He may have spent his career rising up the ranks in politics, but now he's all business. Former U.S. House Majority Leader Eric Cantor is now vice chairman of investment bank Moelis & Co., the firm announced on Tuesday. Cantor, who lost the Virginia primary election in June in one of the biggest political upsets in recent history, will advise the firm's corporate clients on major deals. And judging by Cantor's steady rise in Congress, he will do just fine on Wall Street.

According to its site, Moelis "provides innovative strategic advice and solutions to a diverse client base, including corporations, governments, and financial sponsors." Cantor will help the boutique firm compete for business, advise clients on takeovers, mergers, and acquisitions, and open a new office in Washington. While Cantor will remain based in Virginia, he'll have an office at the company's New York City headquarters.

CEO Ken Moelis said in a statement:

Eric has proven himself to be a pro-business advocate and one who will enhance our boardroom discussions with CEOs and senior management as we help them navigate their most important strategic decisions.

Throughout his political career, Cantor has always maintained close relationships with financial corporations. According to campaign data, securities and investment businesses donated $1.4 million to Cantor's reelection bid during the primary cycle in 2013 and 2014 — more than any other industry. Though his experience in Congress is certainly invaluable, Moelis is not hiring Cantor for his political flair.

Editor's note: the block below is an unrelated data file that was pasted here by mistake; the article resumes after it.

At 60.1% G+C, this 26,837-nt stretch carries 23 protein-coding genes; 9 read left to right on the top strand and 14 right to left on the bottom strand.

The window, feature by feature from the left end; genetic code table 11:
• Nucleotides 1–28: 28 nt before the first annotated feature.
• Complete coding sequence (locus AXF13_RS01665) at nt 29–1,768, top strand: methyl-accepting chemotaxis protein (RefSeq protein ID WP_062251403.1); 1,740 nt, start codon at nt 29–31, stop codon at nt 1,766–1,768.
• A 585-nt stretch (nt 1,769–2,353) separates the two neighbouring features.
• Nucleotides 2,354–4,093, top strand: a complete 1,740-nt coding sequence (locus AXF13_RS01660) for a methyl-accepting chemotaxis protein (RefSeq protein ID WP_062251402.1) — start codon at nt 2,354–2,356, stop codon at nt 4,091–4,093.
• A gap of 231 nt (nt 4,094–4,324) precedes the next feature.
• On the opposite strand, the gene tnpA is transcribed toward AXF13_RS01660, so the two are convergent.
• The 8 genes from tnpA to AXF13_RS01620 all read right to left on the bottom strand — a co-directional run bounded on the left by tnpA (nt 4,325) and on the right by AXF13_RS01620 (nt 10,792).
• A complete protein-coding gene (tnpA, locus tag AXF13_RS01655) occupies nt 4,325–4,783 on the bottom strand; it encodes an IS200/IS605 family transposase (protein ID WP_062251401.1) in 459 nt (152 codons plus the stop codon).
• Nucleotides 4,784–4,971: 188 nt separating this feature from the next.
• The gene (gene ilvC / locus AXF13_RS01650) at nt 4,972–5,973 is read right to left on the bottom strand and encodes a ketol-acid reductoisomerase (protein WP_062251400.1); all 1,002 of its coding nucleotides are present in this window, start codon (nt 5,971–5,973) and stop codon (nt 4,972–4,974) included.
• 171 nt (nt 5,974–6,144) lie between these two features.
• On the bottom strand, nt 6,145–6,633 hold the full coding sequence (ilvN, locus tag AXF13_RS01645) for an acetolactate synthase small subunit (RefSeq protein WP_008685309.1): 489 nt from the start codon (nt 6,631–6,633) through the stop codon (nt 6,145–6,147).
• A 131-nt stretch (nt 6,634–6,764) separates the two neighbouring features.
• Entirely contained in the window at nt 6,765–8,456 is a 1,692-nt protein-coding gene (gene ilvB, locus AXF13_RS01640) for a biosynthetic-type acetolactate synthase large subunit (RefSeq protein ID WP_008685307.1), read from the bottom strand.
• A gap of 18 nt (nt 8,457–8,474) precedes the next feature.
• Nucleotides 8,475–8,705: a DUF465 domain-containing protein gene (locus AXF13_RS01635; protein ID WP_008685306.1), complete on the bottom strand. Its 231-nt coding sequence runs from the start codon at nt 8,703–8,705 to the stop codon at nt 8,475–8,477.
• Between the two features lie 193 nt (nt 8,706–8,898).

"I have no need for a political figurehead," Moelis told the Wall Street Journal. "What I want is a partner."

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According to the Journal, Cantor and Moelis have been friends for more than three years. At the beginning of July, the two brunched together along with their wives and started talking about Cantor's career and next steps. It was then that a lightbulb went off for Moelis, who asked Cantor to join his firm.

Cantor, whose annual salary at Moelis will reportedly be $400,000, will also be joining as a board member.

In June, Cantor, the incumbent House Majority Leader at the time, lost the Virginia primary election by a large percentage to an unknown economics professor, Dave Brat, with Tea Party backing. Not only did it shock everyone in Washington, but it also led to Cantor's resignation as House majority leader in July and from Congress in August.

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If he hadn't taken the position at Moelis, here are a few jobs we can see Cantor doing:

  • Financial advisor for Burger King — if anyone can get Washington and Wall Street on board with the recent merger with Tim Hortons, it's Cantor.
  • Prosecuting attorney for the creep who stole and leaked nude photos of Jennifer Lawrence — because Cantor used to be a lawyer and America can trust him to defend JLaw's honor.
  • Support group leader for unceremoniously ousted politicians — because, well, he has the proper qualifications for the job.